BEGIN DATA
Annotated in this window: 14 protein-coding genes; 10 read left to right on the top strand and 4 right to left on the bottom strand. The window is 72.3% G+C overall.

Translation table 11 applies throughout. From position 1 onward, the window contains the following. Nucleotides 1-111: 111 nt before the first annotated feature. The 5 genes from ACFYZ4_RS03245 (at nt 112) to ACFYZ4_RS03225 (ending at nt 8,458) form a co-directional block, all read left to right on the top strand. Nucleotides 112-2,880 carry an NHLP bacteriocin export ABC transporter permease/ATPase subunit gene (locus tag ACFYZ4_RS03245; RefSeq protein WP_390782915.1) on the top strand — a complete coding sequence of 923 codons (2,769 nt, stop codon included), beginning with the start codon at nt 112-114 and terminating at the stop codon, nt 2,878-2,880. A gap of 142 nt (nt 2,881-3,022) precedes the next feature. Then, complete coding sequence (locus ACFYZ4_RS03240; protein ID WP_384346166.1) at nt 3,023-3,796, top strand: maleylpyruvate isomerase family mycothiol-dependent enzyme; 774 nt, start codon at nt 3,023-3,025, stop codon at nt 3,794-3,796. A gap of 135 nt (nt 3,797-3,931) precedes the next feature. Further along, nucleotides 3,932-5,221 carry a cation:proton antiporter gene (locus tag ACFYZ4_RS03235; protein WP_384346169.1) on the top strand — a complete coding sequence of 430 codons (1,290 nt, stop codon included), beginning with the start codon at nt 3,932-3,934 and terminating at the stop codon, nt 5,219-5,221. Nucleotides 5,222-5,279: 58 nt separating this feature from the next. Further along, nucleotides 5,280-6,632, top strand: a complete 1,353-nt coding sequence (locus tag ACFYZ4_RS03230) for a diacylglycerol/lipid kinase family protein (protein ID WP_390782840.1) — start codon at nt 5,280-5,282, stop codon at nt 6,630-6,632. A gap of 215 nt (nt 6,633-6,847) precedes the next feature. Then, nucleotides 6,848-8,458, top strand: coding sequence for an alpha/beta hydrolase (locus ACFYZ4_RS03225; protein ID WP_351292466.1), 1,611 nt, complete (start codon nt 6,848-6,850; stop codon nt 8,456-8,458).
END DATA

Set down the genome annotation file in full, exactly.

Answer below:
Annotated in this window: 14 protein-coding genes; 10 read left to right on the top strand and 4 right to left on the bottom strand. The window is 72.3% G+C overall.

Translation table 11 applies throughout. From position 1 onward, the window contains the following. Nucleotides 1-111: 111 nt before the first annotated feature. The 5 genes from ACFYZ4_RS03245 (at nt 112) to ACFYZ4_RS03225 (ending at nt 8,458) form a co-directional block, all read left to right on the top strand. Nucleotides 112-2,880 carry an NHLP bacteriocin export ABC transporter permease/ATPase subunit gene (locus tag ACFYZ4_RS03245; RefSeq protein WP_390782915.1) on the top strand — a complete coding sequence of 923 codons (2,769 nt, stop codon included), beginning with the start codon at nt 112-114 and terminating at the stop codon, nt 2,878-2,880. A gap of 142 nt (nt 2,881-3,022) precedes the next feature. Then, complete coding sequence (locus ACFYZ4_RS03240; protein ID WP_384346166.1) at nt 3,023-3,796, top strand: maleylpyruvate isomerase family mycothiol-dependent enzyme; 774 nt, start codon at nt 3,023-3,025, stop codon at nt 3,794-3,796. A gap of 135 nt (nt 3,797-3,931) precedes the next feature. Further along, nucleotides 3,932-5,221 carry a cation:proton antiporter gene (locus tag ACFYZ4_RS03235; protein WP_384346169.1) on the top strand — a complete coding sequence of 430 codons (1,290 nt, stop codon included), beginning with the start codon at nt 3,932-3,934 and terminating at the stop codon, nt 5,219-5,221. Nucleotides 5,222-5,279: 58 nt separating this feature from the next. Further along, nucleotides 5,280-6,632, top strand: a complete 1,353-nt coding sequence (locus tag ACFYZ4_RS03230) for a diacylglycerol/lipid kinase family protein (protein ID WP_390782840.1) — start codon at nt 5,280-5,282, stop codon at nt 6,630-6,632. A gap of 215 nt (nt 6,633-6,847) precedes the next feature. Then, nucleotides 6,848-8,458, top strand: coding sequence for an alpha/beta hydrolase (locus ACFYZ4_RS03225; protein ID WP_351292466.1), 1,611 nt, complete (start codon nt 6,848-6,850; stop codon nt 8,456-8,458).